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Jules Romains: Living under the curse of war since childhood


Anti-war essays, poems, short stories and literary excerpts

French writers on war and peace

Jules Romains: Selections on war


Jules Romain
From Men of Good Will
The Sixth of October

Translated by Warre B. Wells

War. Since his childhood Jerphanion had lived under the curse of war. When he was six years old, what had they taught him in his village school? The metric system; but also about Alsace-Lorraine and Reichsoffen. Very soon after he knew who the Devil was, he had learned the name of Bismarck. Among his schoolfellows, Prusco was still a terrible insult. The covers of his school copy-book showed him MacMahon, Chanzy, Faidherbe. From the time when he was capable of thinking, he had smelt, emanating from those coloured pages, together with the odour of paper, the odour of bitterness, of defeat. Under the picture of a cavalryman in a two-horned hat, a note vaunted a little local victory: Coulmiers, Bapaume. Even a six-year-old child notices what is sour and lamentable in such consolations.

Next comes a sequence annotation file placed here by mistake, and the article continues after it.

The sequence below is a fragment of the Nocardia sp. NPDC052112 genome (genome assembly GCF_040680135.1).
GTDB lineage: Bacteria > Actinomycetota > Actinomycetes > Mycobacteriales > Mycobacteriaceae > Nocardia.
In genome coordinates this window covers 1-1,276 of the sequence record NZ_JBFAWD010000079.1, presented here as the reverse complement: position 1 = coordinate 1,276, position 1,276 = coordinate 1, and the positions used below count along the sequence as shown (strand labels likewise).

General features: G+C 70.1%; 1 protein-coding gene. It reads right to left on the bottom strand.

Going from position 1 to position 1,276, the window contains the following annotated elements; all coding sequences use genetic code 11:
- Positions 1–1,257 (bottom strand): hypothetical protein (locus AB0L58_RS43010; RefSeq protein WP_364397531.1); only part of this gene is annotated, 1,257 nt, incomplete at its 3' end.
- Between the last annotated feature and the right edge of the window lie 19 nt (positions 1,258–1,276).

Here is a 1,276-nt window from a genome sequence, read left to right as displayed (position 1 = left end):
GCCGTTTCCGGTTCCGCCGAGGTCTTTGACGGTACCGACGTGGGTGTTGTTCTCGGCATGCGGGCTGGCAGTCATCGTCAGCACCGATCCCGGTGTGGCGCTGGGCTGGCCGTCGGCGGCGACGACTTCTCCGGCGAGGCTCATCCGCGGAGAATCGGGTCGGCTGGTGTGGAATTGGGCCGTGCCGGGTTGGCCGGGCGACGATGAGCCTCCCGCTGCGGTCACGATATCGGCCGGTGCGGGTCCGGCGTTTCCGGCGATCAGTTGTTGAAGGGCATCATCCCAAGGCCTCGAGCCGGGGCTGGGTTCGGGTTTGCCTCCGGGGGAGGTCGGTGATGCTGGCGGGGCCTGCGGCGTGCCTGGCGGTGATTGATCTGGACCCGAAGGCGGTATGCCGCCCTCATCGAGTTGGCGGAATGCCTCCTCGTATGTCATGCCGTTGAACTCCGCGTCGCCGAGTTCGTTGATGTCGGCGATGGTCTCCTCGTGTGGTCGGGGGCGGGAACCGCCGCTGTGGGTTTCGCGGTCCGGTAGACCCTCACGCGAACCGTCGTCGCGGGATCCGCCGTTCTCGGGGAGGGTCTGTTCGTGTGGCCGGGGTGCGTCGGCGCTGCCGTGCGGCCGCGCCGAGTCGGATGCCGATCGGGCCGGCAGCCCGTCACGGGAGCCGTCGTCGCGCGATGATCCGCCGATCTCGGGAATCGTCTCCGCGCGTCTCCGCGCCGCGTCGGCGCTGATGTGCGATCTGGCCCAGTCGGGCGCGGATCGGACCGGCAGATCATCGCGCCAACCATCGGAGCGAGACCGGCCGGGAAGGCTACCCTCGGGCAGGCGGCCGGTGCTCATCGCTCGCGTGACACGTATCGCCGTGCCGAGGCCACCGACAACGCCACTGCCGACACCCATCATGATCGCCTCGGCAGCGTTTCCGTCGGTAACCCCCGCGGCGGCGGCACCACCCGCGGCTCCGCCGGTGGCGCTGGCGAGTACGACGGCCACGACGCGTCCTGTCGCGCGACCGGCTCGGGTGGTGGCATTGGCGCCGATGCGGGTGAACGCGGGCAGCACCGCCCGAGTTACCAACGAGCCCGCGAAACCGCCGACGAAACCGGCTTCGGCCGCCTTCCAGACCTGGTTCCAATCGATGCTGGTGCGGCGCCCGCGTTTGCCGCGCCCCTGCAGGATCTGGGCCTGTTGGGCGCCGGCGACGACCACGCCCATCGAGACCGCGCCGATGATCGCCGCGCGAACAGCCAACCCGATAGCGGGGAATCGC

When he raised his nose from his desk, it was to gaze at the map of France, whose yellow or green would have looked so cheerful but for that wide violet-grey blot stuck up against the escarpment of the Vosges. It was as though you could see, flitting about the class-room like a couple of bats, the twofold black head-dress of the lost provinces.

The child of the Velay dare not enjoy the air of his own mountains. His reading-book told him stories of sharpshooters, of the siege of Paris, of bayonet charges. His recitation lesson made him learn Déroulède’s Clairon, pages from L’Année terrible.

Jerphanion could still see those conical caps, those long beards, all that crowd, at once military and suburban; all that Second Empire ending in dirtiness and disorder, which the pictures in his schoolbooks helped him to evoke and which he found even on the dessert plates at family dinner-parties. For, when they filled the glasses with liqueurs, when the grown-ups started talking all at once and in loud voices, the child, if he moved aside his little cake, might disclose the battle of Champigny, a bivouac of the Army of the East, Gambetta in the car of his balloon. And, when play-time came, there was always some old dotard, wearing an Imperial beard, to tap you on the cheek and say: “You, young man – you’ll belong to the generation of the revenge.”

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